Oscar Wilde: From the Depths, Charles McMahon’s new play about the darkest period in Wilde’s life, is a play that’s brimming with intelligence and insight, and it’s beautifully performed and sometimes quite affecting – but like Wilde’s life, it feels unfinished.
The new play by McMahon, Lantern Theater Company’s Artistic Director, covers the tumult that began in 1895 when Wilde, then one of England’s most celebrated men of letters, found himself, through a disastrous series of missteps, on trial for “gross indecency” – a polite Victorian term for homosexuality. Convicted after three trials, and sentenced to two years of hard labor, his spirit and his body were broken; he died a few years later at age 46. Oscar Wilde: From the Depths opens with Wilde in prison, wondering where it all went wrong, and through a series of flashbacks we find out how Wilde got there.
Wilde’s story remains a fascinating and tragic one, and Oscar Wilde: From the Depths gives a thorough accounting of it. But the play runs more than two and a half hours, and far too much time is devoted to repetitive scenes and themes.
In the opening moments Wilde stands alone and listens to the words of the judge sentencing him; but at the end of Act One the scene is repeated without any changes. Wilde pauses several times to ask himself why he didn’t flee the country to avoid prosecution, when we only need to hear him say it once.
There are flashback-within-flashback scenes in Act Two where we go back in time to observe Wilde’s first meetings with characters we had already gotten to know well in Act One. There are also time-wasting digressions, such as Wilde’s testimony being interrupted so he can have a conversation with Dorian Gray, his most famous fictional creation. Fanciful moments like this add little to the play, and they do little to reduce the sense of unredeemable gloom that dominates large stretches of the play.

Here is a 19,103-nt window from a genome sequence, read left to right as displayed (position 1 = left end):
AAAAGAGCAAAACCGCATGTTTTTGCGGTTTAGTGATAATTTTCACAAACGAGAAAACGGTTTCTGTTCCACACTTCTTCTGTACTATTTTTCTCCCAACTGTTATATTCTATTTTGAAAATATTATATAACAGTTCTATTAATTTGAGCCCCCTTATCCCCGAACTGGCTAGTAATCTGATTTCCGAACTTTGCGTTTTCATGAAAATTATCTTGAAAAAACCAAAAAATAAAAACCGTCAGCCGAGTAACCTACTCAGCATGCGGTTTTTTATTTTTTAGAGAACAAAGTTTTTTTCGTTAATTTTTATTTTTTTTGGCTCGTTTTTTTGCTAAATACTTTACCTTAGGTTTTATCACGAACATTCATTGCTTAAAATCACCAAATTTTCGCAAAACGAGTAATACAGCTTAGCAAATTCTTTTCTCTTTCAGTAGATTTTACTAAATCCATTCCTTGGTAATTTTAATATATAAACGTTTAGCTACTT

That’s too bad, because there’s much to admire in McMahon’s play, especially in the way it portrays the tumultuous affair with Lord Alfred “Bosie” Douglas which ultimately led to Wilde’s downfall. Bosie is portrayed as vain, effete, and oblivious: at one point he visits Wilde in prison and tells him “I am the one who’s really suffering.” But McMahon wisely doesn’t assign all of the blame to Bosie, or to his homophobic father; instead, by quoting large chunks of Wilde’s testimony, he shows how Wilde engineered his own ruination.
The three actors in Oscar Wilde: From the Depths show off a staggering amount of versatility. Marc LeVasseur plays Wilde, and not only does he look the part – with his tousled hair, solemn visage and lean build – but he embodies Wilde’s attitudes, from the arrogance that brought him low to the anguish that he suffered in prison.
David Bardeen and Jered McLenigan play all the other roles, sometimes switching between characters in a split second. Bardeen is a compassionate defense attorney; the jovial American artist James McNeill Whistler; and Bosie’s belligerent father the Marquess of Queensbury. McLenigan is a lisping professor; a guttural Cockney reporter; and most unforgettably, the petulant and indignant Bosie. (Leonard Kelly was the Dialect Coach.) The actors all project confidence under M. Craig Getting’s direction.
Lance Kniskern’s prison set design is all bars and concrete, with multiple levels that allow for different imagined settings. Shon Causer’s lighting is responsible for conjuring up many of those settings, from a courtroom to the Riviera. And Millie Hiibel’s costumes, while mostly in shades of brown and tan, show a few flashes of the vibrant hues that Wilde and Bosie were known for.
McMahon’s play about Oscar Wilde is mostly admirable, though at times it can be disappointingly wordy and self-indulgent. Then again, you could say the same thing about Oscar Wilde himself.
Running Time: Two hours and 40 minutes, including an intermission.
Oscar Wilde: From the Depths plays through February 14, 2016 at the Lantern Theater Company, performing at St. Stephen’s Theater – 10th & Ludlow Streets, in Philadelphia, PA. For tickets, call (215) 829-0395, or purchase them online.